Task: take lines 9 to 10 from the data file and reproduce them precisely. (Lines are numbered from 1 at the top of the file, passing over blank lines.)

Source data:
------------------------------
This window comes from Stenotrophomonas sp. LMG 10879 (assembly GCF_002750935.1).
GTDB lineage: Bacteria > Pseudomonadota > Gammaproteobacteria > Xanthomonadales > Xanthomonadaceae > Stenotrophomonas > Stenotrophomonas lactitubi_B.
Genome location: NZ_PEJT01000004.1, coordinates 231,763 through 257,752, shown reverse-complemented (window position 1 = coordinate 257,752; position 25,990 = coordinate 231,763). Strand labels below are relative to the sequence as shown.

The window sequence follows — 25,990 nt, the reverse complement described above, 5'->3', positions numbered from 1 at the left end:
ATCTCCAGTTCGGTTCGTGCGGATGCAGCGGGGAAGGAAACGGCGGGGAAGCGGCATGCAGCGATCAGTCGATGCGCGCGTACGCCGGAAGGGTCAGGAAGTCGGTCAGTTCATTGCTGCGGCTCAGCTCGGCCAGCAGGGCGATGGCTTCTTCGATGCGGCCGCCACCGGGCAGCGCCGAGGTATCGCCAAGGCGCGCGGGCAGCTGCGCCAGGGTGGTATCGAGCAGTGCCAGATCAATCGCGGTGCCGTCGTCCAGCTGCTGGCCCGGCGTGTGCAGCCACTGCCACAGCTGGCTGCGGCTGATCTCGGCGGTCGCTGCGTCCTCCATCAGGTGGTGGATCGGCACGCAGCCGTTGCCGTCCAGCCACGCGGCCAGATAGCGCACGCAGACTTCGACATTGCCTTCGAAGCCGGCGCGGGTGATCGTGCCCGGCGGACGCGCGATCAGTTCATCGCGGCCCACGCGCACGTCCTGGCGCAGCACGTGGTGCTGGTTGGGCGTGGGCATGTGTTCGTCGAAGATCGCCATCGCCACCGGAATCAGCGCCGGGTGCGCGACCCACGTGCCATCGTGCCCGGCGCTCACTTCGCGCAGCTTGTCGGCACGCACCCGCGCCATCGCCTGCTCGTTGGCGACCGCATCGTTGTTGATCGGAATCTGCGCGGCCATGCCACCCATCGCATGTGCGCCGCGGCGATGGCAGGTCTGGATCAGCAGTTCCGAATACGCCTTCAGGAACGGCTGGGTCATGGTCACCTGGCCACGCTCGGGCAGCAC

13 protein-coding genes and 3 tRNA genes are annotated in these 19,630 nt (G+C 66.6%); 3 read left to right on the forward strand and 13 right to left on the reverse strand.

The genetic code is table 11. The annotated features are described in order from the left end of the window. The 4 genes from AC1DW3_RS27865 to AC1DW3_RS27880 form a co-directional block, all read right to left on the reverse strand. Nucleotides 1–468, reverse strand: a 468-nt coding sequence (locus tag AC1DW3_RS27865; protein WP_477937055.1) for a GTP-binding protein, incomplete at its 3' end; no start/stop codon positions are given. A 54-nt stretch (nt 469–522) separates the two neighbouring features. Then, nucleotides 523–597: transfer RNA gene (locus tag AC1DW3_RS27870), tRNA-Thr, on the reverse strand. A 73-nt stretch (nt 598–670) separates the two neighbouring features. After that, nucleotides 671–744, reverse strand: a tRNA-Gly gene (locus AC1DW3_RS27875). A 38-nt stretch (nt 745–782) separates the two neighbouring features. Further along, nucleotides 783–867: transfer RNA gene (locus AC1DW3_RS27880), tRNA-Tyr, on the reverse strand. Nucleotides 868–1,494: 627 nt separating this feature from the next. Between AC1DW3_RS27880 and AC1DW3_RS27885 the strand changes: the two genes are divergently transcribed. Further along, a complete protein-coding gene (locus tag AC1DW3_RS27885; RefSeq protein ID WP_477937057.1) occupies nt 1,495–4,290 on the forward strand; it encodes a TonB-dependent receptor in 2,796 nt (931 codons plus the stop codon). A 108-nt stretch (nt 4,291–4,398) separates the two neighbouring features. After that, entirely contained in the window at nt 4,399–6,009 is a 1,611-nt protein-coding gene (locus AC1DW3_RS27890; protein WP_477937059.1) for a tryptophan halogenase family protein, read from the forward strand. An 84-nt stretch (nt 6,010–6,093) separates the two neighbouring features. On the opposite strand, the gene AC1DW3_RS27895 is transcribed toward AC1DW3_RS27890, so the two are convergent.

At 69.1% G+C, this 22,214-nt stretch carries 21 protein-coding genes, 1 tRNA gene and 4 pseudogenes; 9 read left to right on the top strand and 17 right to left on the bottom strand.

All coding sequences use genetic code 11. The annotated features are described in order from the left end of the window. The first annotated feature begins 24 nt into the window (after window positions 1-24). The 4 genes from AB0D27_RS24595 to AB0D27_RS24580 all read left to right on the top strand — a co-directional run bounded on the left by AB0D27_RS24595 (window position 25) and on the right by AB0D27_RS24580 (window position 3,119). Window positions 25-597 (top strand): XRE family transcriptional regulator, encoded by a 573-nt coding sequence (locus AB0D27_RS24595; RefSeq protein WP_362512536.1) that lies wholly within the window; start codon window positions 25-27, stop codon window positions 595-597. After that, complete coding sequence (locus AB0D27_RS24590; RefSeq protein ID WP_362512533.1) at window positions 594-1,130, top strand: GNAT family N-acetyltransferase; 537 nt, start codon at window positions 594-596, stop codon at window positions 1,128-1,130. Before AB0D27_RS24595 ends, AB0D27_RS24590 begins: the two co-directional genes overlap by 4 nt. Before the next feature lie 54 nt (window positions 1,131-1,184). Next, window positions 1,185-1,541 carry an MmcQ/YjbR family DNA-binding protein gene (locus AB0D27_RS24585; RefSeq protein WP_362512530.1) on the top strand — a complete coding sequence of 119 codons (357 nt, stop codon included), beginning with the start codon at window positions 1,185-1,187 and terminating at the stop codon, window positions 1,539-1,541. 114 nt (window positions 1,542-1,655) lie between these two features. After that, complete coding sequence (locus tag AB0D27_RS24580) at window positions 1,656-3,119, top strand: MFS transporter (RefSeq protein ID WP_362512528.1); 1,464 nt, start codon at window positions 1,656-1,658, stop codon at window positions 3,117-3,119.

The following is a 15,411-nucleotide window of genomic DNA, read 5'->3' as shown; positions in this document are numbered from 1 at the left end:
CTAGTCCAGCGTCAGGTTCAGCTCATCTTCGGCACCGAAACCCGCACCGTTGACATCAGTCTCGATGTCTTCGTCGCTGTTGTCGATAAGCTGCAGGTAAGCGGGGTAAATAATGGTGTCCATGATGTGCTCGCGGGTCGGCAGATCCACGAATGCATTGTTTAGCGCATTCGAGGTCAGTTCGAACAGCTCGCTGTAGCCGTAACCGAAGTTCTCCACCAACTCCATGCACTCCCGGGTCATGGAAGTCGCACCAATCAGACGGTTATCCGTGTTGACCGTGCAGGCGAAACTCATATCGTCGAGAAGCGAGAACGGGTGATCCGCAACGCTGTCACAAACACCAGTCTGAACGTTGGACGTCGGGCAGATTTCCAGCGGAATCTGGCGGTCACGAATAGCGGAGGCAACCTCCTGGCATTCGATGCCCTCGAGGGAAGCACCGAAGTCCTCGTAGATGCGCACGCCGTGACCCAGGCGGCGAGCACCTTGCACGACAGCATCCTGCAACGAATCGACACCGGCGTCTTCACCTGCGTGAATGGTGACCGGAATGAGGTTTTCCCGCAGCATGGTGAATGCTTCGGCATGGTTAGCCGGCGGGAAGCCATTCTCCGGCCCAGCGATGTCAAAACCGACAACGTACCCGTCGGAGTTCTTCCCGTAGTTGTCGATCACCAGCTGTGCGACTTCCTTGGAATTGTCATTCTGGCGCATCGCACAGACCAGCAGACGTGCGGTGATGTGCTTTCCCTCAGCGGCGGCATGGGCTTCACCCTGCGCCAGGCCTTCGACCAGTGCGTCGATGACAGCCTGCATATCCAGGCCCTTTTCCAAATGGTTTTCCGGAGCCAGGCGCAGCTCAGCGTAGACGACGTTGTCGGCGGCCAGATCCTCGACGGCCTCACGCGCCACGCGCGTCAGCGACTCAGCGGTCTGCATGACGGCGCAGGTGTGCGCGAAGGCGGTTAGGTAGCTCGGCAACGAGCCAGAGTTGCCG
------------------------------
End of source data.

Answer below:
All coding sequences use genetic code 11. The annotated features are described in order from the left end of the window. The first annotated feature begins 24 nt into the window (after window positions 1-24). The 4 genes from AB0D27_RS24595 to AB0D27_RS24580 all read left to right on the top strand — a co-directional run bounded on the left by AB0D27_RS24595 (window position 25) and on the right by AB0D27_RS24580 (window position 3,119). Window positions 25-597 (top strand): XRE family transcriptional regulator, encoded by a 573-nt coding sequence (locus AB0D27_RS24595; RefSeq protein WP_362512536.1) that lies wholly within the window; start codon window positions 25-27, stop codon window positions 595-597. After that, complete coding sequence (locus AB0D27_RS24590; RefSeq protein ID WP_362512533.1) at window positions 594-1,130, top strand: GNAT family N-acetyltransferase; 537 nt, start codon at window positions 594-596, stop codon at window positions 1,128-1,130. Before AB0D27_RS24595 ends, AB0D27_RS24590 begins: the two co-directional genes overlap by 4 nt. Before the next feature lie 54 nt (window positions 1,131-1,184). Next, window positions 1,185-1,541 carry an MmcQ/YjbR family DNA-binding protein gene (locus AB0D27_RS24585; RefSeq protein WP_362512530.1) on the top strand — a complete coding sequence of 119 codons (357 nt, stop codon included), beginning with the start codon at window positions 1,185-1,187 and terminating at the stop codon, window positions 1,539-1,541. 114 nt (window positions 1,542-1,655) lie between these two features. After that, complete coding sequence (locus tag AB0D27_RS24580) at window positions 1,656-3,119, top strand: MFS transporter (RefSeq protein ID WP_362512528.1); 1,464 nt, start codon at window positions 1,656-1,658, stop codon at window positions 3,117-3,119.

The following is a 15,411-nucleotide window of genomic DNA, read 5'->3' as shown; positions in this document are numbered from 1 at the left end: